I am not going to spend time reviewing literature here. That is something you can do. Instead, I am going to share my experiences with FS, what I have seen, and how I incorporate it into my daily interactions and daily instruction. My goal is that those teachers and interpreters who read this blog will immediately start trying a few techniques in their ASL expression and in their instruction. Once you try a few, you will quickly see the benefits and hopefully do more.
Several years ago I had a hearing teacher tell me that fingerspelling doesn't need to be introduced to Deaf children until kindergarten, when they start learning the alphabet and spelling words. That is completely untrue. Deaf parents of Deaf children start using FS with their children before the age of 2. Deaf children start producing FS words soon after. Here is a perfect example from my own experience. One DHH preschool teacher that I worked with used to use the initialized sign for BUS. I encouraged her to use the lexicalized sign #BUS anytime she talked to her class about getting ready to go home, riding the bus. Pretty soon her 3 and 4 year old students were signing 5-S repeatedly to mean BUS. They were able to recognize the movement of #BUS and approximated the handshapes. With continued modeling, over time these students began to sign it correctly. What was also noted is that these same students were using #OK and #DO without anyone realizing it. The moral of this story is...start using fingerspelling with all the children you work with, whether in a parent-infant program or in a high school setting.
An important note is that when fingerspelling, it is imperative to spell with a natural rhythm. You are doing a disservice to a child by slowly fingerspelling one letter at a time. It is unnatural and inhibits the child's ability to master an important feature of ASL and will disrupt their learning of written English. They also need to see them used in sentences, not only in word isolation.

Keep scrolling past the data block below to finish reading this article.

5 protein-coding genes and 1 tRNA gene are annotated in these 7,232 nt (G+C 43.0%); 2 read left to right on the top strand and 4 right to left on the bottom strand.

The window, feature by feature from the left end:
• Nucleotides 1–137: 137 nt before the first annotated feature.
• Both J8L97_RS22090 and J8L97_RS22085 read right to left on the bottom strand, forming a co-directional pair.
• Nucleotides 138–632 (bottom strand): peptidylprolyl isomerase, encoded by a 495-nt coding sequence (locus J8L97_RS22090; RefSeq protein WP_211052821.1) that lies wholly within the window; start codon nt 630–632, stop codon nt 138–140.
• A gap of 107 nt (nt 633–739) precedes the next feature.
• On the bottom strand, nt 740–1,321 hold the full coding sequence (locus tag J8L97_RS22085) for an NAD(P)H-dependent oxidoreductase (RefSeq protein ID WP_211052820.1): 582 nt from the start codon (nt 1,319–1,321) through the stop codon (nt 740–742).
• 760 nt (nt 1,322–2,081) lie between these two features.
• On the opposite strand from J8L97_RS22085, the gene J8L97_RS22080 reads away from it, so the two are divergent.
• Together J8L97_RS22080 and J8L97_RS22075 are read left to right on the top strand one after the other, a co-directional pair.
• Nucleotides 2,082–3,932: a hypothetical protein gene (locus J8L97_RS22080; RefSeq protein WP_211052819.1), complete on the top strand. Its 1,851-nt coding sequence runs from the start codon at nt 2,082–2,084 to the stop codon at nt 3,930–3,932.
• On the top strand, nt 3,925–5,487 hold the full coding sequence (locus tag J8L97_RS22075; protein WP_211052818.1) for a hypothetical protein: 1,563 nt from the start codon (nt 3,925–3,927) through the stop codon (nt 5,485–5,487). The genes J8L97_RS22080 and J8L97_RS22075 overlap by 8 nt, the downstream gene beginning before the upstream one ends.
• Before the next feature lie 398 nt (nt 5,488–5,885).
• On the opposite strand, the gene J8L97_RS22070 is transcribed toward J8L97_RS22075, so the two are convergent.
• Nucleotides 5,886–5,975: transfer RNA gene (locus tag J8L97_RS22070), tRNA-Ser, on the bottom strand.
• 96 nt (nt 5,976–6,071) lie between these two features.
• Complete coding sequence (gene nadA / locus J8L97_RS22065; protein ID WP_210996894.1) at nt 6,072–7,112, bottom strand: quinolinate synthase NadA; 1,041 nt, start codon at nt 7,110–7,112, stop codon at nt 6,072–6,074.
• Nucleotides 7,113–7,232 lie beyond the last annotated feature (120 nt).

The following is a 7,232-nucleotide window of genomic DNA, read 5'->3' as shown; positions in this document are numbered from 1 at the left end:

Here are some ways that I incorporate more fingerspelling into my interaction and instruction, in no particularly order:
- I try to use as many lexicalized signs as I can: #BUS, #CAR, #EARLY, #BACK, #BANK, just to name a few
- When it's time to line up for lunch, I call on a student 1 by 1 to line up, fingerspelling a child's name in natural flow. I may have to do it several times for them to recognize who I am calling on.
- When kids have mastered recognizing their name FS, I do the same activity above but with their last names then middle names. Then I mix it up so they really have to pay attention.
- When teaching concepts in math, science or SS, I NEVER make up a sign. Instead, I FS the word and give an explanation. Once I know the students have grasped the concept, I only FS the word from then on. 4th grade students quickly grasp what C-O-N-V-E-C-T-I-O-N means by repetitive exposure to the FS word along with picture cues and explanations. Then after 1 or 2 days, I only have to FS the word.
- I rarely make up name signs for characters in stories we are reading. For younger children, I will FS shorter names, such as Bob or Mary, and as a class create name signs for longer names. However as the children get older, I FS most character names.
- I have students stand in a line side by side. I then fingerspell an action word such as S-I-T. I will FS it several times until finally someone knows what I spelled and sits down. Then the others follow suit. I then will FS S-T-A-N-D repeatedly until someone stands up. I do this numerous times until everyone has mastered these 2. Then I add in other words like J-U-M-P, R-U-N, S-L-E-E-P, and so on. The kids LOVE this game. It is fascinating how quickly even the youngest children catch on.
- For this game, I mix in written English. I make 2 columns on the board and write down many words. Since I usually have multi-grade classes, I will include 3-7 letter words. Repeat the same words list in the 2nd column. Then I divide the class into 2 teams ensuring that when they line up, the 2 people competing are comparable in age or ability. I then will fingerspell a word on the board. The students have to quickly recognize the word then run up to the board and point to the word. I give a point to whoever points to the correct word the fastest. This is a class favorite game.
For teacher friendly information about fingerspelling, I suggest you look at a few issues of the Odyssey from the Laurent Clerc Center. One in particular is the Fall 2003 issue. Click on this link to download that edition. http://www.gallaudet.edu/Clerc_Center/Information_and_Resources/Products_and_Publications/Odyssey/Vol_5_Issue_1.html You will find a few articles regarding fingerspelling and references to research.